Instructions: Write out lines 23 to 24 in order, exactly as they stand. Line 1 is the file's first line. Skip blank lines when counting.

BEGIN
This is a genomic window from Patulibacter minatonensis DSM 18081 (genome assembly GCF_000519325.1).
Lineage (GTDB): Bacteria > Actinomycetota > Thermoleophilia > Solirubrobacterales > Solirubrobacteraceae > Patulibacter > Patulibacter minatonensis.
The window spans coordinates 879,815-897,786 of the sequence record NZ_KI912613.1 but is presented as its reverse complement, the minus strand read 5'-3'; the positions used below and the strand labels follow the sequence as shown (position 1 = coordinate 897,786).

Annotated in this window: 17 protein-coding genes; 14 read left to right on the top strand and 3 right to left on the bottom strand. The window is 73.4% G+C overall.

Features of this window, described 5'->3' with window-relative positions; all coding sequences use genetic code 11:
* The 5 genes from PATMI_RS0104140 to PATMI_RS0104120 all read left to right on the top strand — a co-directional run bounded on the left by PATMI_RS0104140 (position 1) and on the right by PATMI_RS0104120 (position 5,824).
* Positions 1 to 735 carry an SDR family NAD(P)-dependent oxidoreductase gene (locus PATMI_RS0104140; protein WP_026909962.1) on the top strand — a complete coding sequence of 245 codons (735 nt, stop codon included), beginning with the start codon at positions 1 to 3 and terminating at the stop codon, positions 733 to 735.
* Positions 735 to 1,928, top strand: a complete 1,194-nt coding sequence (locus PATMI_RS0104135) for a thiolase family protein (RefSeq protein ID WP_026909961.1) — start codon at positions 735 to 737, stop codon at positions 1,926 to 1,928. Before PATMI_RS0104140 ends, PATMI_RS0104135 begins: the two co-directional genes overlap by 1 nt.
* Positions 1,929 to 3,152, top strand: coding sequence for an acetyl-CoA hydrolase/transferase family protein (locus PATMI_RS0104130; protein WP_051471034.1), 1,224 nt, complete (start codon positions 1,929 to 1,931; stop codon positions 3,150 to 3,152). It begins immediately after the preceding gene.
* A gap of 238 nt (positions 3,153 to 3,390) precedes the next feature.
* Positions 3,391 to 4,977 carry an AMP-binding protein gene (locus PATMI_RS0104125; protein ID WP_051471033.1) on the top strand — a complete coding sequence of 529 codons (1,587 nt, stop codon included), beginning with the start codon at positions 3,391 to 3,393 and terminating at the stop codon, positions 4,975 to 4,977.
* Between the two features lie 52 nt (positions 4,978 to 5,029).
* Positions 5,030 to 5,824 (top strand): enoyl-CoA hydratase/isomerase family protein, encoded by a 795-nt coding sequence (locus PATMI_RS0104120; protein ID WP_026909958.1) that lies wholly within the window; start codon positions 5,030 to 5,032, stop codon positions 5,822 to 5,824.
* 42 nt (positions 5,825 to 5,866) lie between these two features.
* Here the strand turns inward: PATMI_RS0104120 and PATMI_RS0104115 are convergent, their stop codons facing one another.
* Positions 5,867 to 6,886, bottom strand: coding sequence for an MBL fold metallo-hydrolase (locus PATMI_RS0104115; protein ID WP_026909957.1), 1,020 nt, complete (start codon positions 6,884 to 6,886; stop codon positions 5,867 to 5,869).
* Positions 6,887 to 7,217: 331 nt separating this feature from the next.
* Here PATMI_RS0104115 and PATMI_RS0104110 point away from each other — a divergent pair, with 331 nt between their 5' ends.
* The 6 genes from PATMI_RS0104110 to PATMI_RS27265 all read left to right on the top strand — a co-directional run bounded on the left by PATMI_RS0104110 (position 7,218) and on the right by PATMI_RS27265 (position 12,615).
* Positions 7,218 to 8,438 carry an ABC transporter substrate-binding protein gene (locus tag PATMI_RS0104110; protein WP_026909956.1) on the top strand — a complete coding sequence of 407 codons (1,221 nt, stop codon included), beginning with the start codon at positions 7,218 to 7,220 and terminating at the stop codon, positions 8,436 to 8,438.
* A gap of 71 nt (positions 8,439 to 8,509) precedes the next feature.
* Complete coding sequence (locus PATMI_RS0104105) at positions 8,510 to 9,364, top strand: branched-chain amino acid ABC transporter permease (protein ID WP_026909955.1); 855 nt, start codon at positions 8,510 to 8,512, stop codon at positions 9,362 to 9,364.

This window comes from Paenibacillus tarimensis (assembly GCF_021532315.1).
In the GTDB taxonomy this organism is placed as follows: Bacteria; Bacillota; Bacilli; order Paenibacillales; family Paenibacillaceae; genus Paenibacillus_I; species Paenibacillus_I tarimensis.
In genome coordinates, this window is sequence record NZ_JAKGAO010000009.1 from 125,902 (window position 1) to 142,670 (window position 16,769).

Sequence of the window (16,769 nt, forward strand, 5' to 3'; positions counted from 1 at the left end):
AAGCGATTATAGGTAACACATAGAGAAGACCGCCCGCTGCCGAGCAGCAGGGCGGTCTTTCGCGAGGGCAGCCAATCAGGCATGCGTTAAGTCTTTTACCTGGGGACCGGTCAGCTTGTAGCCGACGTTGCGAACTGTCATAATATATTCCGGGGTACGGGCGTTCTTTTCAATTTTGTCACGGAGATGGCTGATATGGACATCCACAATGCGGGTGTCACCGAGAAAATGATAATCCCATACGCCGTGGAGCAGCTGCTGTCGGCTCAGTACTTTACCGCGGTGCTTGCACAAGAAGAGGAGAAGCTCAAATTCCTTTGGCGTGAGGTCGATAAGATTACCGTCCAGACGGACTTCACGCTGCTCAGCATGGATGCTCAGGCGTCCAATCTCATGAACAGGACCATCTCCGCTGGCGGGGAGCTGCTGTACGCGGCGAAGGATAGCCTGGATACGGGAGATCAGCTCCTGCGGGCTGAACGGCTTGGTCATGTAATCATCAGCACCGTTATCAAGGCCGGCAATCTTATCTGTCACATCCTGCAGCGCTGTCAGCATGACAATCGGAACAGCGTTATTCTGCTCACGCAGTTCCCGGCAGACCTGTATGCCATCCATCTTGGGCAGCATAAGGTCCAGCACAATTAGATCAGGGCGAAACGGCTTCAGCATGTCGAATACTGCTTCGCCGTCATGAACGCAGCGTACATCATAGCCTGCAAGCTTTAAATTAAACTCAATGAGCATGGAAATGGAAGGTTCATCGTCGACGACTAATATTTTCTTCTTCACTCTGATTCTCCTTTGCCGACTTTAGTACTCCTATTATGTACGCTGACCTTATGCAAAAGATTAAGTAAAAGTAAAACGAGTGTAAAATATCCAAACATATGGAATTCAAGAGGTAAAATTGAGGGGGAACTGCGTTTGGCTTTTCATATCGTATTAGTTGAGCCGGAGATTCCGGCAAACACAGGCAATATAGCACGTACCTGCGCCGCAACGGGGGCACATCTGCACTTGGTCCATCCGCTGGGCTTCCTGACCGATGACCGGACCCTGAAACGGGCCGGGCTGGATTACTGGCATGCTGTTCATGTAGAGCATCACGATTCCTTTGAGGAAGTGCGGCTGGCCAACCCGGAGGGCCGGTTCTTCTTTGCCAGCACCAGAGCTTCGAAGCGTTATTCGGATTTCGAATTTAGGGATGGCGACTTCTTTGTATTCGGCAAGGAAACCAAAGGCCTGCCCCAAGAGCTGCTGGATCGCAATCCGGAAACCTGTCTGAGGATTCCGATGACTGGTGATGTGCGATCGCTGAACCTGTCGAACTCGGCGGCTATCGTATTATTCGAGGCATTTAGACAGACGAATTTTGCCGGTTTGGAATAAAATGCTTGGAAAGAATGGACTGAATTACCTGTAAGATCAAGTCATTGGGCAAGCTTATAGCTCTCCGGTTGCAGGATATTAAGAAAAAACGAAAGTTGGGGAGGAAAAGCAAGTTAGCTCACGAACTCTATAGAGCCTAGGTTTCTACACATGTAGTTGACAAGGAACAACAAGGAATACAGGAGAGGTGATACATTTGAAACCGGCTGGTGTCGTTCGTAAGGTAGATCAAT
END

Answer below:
This window comes from Paenibacillus tarimensis (assembly GCF_021532315.1).
In the GTDB taxonomy this organism is placed as follows: Bacteria; Bacillota; Bacilli; order Paenibacillales; family Paenibacillaceae; genus Paenibacillus_I; species Paenibacillus_I tarimensis.